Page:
Jinchul Kim, a professor of art at Salisbury University, has been a resident of Maryland since 1996. Kim was born in South Korea and came to the U.S. in 1989. He earned a BFA and MFA from King Se-Jong University in Seoul, Korea, concentrating on painting. In 1993, he received another MFA from the School of Visual Arts in New York City. He shows his work internationally, including in locations like Korea, Japan, France, Spain, and the U.S. He has had 30 solo exhibitions in New York, Florida, Virginia, Maryland, Delaware, and Seoul, and over 300 invitational shows and group exhibitions. He was selected as the Artist of the Year for 1986 by Art Journal magazine in Seoul, Korea. In 1995 he received “Phyllis H. Mason Grant” from the Art Students League of New York in New York City. He received the honor of the “Individual Artist Award,” a biannual statewide event from the Maryland State Art Council in Baltimore, Maryland, in 2006 and 2013. He also received the honor of “Artist Grant” from The George Sugarman Foundation in Novato, California, in 2005. Kim currently teaches Senior Seminar, 400 levels of painting and drawing classes at Salisbury University as a head of painting and drawing areas. In 2008 he earned the University System of Maryland’s highest faculty honor: the Regents Faculty Awards for Excellence in Teaching. The same year he also received the Salisbury University Distinguished Faculty Award in Teaching. The Fulton School of Liberal Arts also recognized him for Excellence in Teaching 2021-2022 from Salisbury University. In 2021, he was selected to paint the official portrait of Maryland’s First Lady, Yumi Hogan, by the Foundation for the Preservation of Government House of Maryland Inc. in Annapolis, Maryland.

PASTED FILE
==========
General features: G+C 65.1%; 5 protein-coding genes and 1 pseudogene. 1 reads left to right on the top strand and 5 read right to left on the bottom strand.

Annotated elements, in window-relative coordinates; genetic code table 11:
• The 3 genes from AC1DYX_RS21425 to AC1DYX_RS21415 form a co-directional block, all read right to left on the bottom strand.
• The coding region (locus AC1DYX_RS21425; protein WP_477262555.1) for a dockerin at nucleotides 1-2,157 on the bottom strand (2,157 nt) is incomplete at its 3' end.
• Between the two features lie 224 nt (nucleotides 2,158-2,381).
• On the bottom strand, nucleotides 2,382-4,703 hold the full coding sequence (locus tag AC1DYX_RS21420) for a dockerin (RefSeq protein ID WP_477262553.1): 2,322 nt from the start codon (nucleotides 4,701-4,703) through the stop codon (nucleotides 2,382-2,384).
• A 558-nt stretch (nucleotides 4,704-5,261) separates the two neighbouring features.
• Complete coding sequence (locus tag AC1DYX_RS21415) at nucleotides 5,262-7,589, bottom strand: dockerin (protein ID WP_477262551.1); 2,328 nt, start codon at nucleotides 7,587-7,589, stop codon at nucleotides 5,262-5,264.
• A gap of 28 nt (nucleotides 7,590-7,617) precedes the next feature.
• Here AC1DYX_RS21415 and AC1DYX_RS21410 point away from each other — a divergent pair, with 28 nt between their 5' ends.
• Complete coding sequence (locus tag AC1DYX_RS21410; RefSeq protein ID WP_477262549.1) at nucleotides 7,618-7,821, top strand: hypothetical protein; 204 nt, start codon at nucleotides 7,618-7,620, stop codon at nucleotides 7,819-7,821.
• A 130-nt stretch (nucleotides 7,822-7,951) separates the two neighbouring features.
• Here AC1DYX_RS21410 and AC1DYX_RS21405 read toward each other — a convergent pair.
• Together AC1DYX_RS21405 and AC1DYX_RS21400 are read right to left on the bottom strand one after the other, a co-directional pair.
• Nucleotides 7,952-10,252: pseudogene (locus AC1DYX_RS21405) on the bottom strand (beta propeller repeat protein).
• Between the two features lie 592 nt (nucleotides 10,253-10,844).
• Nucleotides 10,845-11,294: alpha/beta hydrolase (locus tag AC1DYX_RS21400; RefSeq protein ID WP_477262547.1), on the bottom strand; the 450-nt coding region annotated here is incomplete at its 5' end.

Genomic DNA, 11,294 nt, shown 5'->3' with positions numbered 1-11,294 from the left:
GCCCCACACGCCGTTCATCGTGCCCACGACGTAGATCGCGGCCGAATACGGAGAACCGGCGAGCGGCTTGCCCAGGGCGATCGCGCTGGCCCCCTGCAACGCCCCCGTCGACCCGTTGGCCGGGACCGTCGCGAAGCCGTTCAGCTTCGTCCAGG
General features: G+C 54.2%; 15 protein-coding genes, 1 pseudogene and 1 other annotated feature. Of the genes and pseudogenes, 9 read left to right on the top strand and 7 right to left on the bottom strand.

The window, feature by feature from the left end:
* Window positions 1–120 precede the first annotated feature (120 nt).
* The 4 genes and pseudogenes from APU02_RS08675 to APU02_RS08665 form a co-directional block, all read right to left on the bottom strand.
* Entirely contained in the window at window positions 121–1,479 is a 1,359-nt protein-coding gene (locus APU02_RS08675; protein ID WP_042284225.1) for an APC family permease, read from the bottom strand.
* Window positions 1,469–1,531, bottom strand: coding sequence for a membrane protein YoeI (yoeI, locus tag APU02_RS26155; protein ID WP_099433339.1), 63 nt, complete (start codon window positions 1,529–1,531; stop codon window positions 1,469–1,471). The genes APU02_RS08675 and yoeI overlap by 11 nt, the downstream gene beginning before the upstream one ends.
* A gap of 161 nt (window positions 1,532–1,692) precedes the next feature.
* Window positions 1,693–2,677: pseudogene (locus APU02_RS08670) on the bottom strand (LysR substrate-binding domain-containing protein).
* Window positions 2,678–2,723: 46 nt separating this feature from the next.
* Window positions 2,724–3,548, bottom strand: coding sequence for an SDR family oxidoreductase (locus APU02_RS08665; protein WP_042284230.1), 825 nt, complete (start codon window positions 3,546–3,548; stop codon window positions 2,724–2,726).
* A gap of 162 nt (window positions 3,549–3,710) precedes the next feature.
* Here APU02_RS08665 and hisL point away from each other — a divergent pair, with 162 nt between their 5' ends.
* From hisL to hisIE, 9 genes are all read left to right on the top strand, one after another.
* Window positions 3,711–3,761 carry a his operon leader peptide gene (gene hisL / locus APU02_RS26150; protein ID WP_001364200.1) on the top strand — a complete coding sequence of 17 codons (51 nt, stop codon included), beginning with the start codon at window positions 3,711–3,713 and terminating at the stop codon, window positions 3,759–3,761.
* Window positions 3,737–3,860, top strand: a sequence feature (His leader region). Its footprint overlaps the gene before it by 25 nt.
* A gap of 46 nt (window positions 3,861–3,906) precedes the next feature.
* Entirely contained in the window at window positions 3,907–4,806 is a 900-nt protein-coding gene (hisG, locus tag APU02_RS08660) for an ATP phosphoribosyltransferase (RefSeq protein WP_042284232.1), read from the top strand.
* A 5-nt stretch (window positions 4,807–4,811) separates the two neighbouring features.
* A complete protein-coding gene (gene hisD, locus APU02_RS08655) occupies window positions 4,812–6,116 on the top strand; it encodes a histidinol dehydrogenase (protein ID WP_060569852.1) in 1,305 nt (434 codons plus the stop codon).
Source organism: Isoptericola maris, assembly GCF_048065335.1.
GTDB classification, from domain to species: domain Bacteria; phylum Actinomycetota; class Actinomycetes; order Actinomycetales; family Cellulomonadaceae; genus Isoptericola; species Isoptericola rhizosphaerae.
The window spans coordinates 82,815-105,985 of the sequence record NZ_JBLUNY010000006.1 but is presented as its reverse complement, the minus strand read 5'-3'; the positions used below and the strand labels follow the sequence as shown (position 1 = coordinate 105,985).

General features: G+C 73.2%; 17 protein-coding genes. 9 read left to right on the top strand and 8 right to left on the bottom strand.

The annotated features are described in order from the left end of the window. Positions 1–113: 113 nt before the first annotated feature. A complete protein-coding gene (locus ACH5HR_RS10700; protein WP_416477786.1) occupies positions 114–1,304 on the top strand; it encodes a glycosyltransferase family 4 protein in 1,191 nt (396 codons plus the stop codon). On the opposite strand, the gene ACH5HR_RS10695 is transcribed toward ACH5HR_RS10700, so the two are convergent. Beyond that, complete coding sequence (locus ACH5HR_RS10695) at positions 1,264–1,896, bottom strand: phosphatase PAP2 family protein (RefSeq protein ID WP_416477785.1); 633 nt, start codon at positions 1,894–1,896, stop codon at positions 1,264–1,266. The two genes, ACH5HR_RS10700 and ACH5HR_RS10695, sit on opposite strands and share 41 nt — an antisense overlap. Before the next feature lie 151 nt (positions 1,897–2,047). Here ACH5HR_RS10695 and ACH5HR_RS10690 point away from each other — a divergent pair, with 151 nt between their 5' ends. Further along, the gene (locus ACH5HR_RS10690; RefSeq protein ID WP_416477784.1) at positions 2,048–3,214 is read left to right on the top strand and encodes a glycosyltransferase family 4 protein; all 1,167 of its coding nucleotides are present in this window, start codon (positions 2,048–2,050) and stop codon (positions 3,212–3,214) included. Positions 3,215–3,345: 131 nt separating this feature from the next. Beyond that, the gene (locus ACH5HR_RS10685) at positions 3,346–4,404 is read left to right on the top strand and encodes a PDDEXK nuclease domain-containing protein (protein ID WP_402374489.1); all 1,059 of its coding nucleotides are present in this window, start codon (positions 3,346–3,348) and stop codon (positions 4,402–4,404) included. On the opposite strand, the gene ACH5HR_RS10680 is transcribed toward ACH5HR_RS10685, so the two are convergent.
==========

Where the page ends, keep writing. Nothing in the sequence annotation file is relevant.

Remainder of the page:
I am interested in blurring the boundaries between things that we have concluded in predated aesthetics. I am very interested in constructing newer languages that can embrace/unite these preconceived definitions with innovative constructs. For this mission, I attentively engage my picture-making process through inventive personal semiotics. These semiotic connotations are melted into my work alongside the strong presence of formal strategies. I use the formal approach as a binder to build a robust architecture for the painting, whether the work is involved in abstract or representational environments. I hope to generate a dynamic for the viewer to participate in a game of reveal/conceal through newer compositions and contrasting the firm architecture of painting with the artifice of superficial beauty. Consequently, I often mingle around two-dimensional formats to kinetic structures and space to convey this creative freedom to merge these various presumptions around our lives. I often use figurative elements as vehicles to intensify the presence of common ground because we are all human at the end of the day.